zeborah: Map of New Zealand with a zebra salient (Diddums)
[personal profile] zeborah
In more-or-less breaking news, twelve people in New Zealand have agreed that stabbing someone 216 times counts as murder, not manslaughter. (Note for those unfamiliar with the case: the text in that article is ambiguous on the subject, but there's in fact no evidence whatsoever that the victim ever attacked the murderer with those scissors.)

So after doing a little cheer (because it was just nauseating to see that guy in national news justifying his actions by claiming that his victim was "controlling" and a "bitch" and a "slut" and that Google proved she had a personality disorder etc) -- and then doing a big cheer -- I started pondering that old adage.

Innocent until proven guilty.

This is a good adage with good reasons for it. If you start out assuming guilt, the defendant won't get a fair trial, and that's not good; not to mention the potential social stigma.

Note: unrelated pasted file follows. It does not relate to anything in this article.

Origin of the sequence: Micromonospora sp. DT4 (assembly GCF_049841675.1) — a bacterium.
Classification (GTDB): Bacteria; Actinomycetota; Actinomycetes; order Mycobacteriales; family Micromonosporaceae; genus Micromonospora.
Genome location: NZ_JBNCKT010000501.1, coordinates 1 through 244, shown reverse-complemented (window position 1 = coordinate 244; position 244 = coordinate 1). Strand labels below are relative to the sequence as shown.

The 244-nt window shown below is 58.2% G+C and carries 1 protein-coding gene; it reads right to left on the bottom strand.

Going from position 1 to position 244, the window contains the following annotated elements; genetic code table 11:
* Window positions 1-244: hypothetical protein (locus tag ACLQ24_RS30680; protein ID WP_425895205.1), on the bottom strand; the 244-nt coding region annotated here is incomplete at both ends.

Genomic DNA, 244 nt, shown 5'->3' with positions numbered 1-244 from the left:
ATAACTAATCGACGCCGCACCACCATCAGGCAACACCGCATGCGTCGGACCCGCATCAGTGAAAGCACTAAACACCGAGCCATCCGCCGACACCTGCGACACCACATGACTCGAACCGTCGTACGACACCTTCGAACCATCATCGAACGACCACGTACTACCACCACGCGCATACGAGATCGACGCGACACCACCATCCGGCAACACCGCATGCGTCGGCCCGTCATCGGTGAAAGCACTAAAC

But and however. This works just fine for 'victimless' crimes; but it fails horribly when the crime is against a victim. Because in that case, to assume that the defendant is innocent requires assuming that the alleged victim is lying, deluded, or somehow otherwise to blame for the alleged crime.

In other words, assuming that the defendant is innocent until proven guilty frequently entails assuming that the victim is guilty until proven innocent. Victim-blaming isn't just a side-effect of our justice system; it's what the system is *built* on.

This is broken. If we hold the principle that we may not believe without proof that the defendant's alleged actions justify a jailterm, then to believe without proof that the victim's alleged actions justify having a banjo stuffed down his throat is nothing but hypocrisy. A truly fair system should assume that the victim, just as much as the defendant, is innocent.

Date: 2009-07-22 05:33 am (UTC)
From: [identity profile] phaetonschariot.livejournal.com
Sass told me on the phone, I was so happy :D If you stab someone 216 times there really is almost nothing that can be used as a defense. Even if she'd been an utterly reprehensible person.